View Full Version : Raw Soups...
03-11-2005, 10:19 PM
I have a question about an idea that popped into my head. :D If we want the soup to be warm, is it possible to add water that has been heated to about 100-105 degrees. That shouldn't kill the enzymes, right? :confused: Would a regular thermometer help or should a more "food oriented" one work-like a candy or meat thermometer. Is 100-105 degree water even warm enough? lol
03-12-2005, 12:12 AM
I've studied under several raw food chefs, and they all say, finger warm.
Meaning if you can keep your finger in the soup, then it is NOT too hot for enzymes.
I know one raw fooder who used a toaster oven on low to heat it up to 100 degrees.
I use the stove, and keep stiring, and watching it VERY carefully, or you can put it in a bowl in the dehydrator for a little while.
all of these ideas work great.
I put pretty much ALL of my meals in the dehydrator to warm up.
They are great.
03-12-2005, 07:09 AM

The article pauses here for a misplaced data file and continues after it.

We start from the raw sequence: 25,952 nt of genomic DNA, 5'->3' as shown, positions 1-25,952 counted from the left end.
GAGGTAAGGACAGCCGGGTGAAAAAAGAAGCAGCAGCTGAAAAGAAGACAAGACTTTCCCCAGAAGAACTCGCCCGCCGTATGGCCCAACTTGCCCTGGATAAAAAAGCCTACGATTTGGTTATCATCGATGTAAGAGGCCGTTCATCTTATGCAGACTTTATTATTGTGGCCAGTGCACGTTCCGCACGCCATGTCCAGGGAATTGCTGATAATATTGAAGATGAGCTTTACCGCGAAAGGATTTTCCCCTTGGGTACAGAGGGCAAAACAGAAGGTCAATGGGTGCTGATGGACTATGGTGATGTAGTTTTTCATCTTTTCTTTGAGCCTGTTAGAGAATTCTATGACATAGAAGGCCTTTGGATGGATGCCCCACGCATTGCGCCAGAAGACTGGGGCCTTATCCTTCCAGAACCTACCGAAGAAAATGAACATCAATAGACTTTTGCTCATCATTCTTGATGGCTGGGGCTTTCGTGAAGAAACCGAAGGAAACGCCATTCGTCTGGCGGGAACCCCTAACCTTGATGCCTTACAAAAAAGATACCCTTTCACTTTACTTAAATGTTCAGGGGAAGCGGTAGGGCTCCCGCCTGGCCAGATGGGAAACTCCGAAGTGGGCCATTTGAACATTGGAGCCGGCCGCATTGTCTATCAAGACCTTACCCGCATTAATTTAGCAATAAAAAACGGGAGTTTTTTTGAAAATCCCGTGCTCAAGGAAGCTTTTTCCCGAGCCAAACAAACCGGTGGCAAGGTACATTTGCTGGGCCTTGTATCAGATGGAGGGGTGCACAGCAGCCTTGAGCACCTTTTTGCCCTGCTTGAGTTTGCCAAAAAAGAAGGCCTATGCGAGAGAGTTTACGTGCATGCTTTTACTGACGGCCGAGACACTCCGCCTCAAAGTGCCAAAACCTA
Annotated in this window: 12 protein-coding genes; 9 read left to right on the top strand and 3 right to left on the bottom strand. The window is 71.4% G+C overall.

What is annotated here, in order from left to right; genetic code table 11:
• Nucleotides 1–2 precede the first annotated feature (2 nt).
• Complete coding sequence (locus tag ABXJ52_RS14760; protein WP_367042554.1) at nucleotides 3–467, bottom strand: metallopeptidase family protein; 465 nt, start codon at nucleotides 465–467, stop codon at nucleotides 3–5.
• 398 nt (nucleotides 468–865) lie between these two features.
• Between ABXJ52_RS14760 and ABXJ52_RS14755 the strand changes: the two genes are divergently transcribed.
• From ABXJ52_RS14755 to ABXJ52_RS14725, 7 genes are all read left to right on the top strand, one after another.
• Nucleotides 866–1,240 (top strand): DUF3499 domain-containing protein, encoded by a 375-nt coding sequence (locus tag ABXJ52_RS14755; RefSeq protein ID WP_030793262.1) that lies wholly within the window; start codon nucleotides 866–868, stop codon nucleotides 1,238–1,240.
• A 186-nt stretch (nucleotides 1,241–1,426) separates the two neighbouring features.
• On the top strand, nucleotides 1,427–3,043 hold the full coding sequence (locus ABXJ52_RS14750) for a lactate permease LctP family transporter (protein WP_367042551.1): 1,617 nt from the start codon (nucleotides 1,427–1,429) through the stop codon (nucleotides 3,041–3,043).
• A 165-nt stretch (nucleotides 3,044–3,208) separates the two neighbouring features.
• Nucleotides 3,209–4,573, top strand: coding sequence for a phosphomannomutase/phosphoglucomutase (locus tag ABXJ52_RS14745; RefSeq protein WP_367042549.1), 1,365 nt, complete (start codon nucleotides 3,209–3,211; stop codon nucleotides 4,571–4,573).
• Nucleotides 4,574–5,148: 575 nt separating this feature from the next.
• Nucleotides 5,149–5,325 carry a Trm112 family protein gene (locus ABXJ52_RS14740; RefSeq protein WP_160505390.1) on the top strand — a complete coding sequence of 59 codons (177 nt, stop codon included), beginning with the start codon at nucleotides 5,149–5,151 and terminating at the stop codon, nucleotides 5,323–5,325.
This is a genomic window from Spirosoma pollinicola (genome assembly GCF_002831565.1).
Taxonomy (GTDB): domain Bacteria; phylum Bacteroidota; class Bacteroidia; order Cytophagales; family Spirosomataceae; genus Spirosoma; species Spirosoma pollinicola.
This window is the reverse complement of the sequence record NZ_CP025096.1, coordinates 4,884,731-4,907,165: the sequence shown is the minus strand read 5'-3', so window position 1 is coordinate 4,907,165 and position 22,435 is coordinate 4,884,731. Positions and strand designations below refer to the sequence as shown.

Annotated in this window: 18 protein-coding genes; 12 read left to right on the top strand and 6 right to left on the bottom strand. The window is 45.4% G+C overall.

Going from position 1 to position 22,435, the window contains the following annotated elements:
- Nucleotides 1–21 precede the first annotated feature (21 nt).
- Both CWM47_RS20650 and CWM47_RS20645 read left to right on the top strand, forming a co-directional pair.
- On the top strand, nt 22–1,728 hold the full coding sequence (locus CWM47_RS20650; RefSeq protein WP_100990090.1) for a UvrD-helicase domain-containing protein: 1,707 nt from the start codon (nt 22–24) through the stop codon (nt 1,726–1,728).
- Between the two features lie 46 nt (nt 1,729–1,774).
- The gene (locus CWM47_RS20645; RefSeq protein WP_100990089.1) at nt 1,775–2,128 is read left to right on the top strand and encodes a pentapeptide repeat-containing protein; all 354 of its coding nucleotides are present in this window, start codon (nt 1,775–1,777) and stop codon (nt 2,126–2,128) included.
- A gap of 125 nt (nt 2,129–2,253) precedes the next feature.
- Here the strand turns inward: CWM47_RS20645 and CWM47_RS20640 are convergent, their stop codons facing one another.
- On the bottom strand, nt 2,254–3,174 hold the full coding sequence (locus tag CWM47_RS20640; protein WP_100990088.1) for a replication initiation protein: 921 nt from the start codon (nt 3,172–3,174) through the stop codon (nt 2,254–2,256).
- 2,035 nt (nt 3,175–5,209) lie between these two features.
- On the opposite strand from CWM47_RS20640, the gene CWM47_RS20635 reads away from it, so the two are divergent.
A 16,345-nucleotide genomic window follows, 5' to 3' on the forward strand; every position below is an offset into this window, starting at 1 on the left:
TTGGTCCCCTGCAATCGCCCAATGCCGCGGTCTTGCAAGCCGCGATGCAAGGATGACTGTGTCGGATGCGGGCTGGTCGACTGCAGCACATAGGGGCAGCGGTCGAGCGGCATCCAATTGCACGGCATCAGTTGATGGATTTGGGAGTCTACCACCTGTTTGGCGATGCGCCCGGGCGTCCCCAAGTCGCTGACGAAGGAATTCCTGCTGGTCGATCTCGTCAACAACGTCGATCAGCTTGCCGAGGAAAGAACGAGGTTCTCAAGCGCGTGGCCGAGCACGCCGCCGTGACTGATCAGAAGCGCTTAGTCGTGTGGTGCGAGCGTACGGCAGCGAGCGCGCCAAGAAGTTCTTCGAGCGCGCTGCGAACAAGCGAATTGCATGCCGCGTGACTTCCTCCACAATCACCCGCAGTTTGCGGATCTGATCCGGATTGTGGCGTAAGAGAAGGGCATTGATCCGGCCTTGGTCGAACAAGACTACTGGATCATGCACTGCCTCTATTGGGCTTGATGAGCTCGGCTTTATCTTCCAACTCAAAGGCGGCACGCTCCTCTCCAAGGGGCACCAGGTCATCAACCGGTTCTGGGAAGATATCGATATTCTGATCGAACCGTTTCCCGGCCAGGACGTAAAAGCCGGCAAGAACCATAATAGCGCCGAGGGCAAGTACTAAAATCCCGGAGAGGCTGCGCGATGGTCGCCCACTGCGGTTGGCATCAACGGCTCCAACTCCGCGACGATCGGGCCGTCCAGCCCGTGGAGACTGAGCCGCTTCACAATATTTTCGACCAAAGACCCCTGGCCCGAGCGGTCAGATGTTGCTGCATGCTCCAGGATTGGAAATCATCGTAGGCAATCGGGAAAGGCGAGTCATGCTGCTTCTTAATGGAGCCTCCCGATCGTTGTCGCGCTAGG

>>If we want the soup to be warm, is it possible to add water that has been heated to about 100-105 degrees. <<
Gabriel Cousens recommends this in his book Conscious Eating, especially for people who feel cold (lousy circulation) a lot. People who are "coldies" often have a hard time with raw foods bc a lot of it comes straight out of the refridgerator and when they eat it it makes their bodies feel colder. To combat this he suggests eating things at room temperature (esp. in the cold weather, soaking fruit in warm (not hot) water in a bowl for a few minutes to bring it up to room temp, adding warming foods like cayenne, garlic and ginger.
03-14-2005, 04:42 PM
yeah, i second the room temp idea. that is what i do.
but, also, elysa markowitz in her book, Warming up to Living Foods suggests the use of an electric skillet for many recipes. Since it has a temperature control built-in, it is handy. It has a warm feature which is perfect for temp-controlled warming of raw soups and sauces. But, also, I use my lowest setting on my toaster oven. the electric skillet would be great tho so that you could stir while heating, and know that the temperature is controlled.
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